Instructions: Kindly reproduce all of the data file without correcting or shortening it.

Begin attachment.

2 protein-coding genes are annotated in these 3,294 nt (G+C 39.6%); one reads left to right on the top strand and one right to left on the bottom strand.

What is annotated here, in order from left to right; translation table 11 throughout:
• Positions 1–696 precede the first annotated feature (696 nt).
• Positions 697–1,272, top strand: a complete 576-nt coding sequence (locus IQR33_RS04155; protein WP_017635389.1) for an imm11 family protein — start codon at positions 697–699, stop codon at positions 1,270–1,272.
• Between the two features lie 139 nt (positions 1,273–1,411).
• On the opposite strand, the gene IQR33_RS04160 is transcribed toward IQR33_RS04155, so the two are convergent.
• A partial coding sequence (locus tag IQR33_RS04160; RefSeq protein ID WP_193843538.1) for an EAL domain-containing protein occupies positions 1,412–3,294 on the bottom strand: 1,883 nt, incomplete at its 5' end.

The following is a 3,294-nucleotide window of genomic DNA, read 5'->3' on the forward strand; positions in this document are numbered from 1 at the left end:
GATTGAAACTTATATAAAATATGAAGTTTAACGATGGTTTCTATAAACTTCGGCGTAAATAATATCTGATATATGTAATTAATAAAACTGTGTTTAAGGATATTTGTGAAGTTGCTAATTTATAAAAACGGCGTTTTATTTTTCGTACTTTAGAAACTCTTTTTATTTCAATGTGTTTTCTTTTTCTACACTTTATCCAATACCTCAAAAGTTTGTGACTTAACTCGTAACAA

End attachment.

2 protein-coding genes are annotated in these 3,294 nt (G+C 39.6%); one reads left to right on the top strand and one right to left on the bottom strand.

What is annotated here, in order from left to right; translation table 11 throughout:
• Positions 1–696 precede the first annotated feature (696 nt).
• Positions 697–1,272, top strand: a complete 576-nt coding sequence (locus IQR33_RS04155; protein WP_017635389.1) for an imm11 family protein — start codon at positions 697–699, stop codon at positions 1,270–1,272.
• Between the two features lie 139 nt (positions 1,273–1,411).
• On the opposite strand, the gene IQR33_RS04160 is transcribed toward IQR33_RS04155, so the two are convergent.
• A partial coding sequence (locus tag IQR33_RS04160; RefSeq protein ID WP_193843538.1) for an EAL domain-containing protein occupies positions 1,412–3,294 on the bottom strand: 1,883 nt, incomplete at its 5' end.

The following is a 3,294-nucleotide window of genomic DNA, read 5'->3' on the forward strand; positions in this document are numbered from 1 at the left end:
GATTGAAACTTATATAAAATATGAAGTTTAACGATGGTTTCTATAAACTTCGGCGTAAATAATATCTGATATATGTAATTAATAAAACTGTGTTTAAGGATATTTGTGAAGTTGCTAATTTATAAAAACGGCGTTTTATTTTTCGTACTTTAGAAACTCTTTTTATTTCAATGTGTTTTCTTTTTCTACACTTTATCCAATACCTCAAAAGTTTGTGACTTAACTCGTAACAA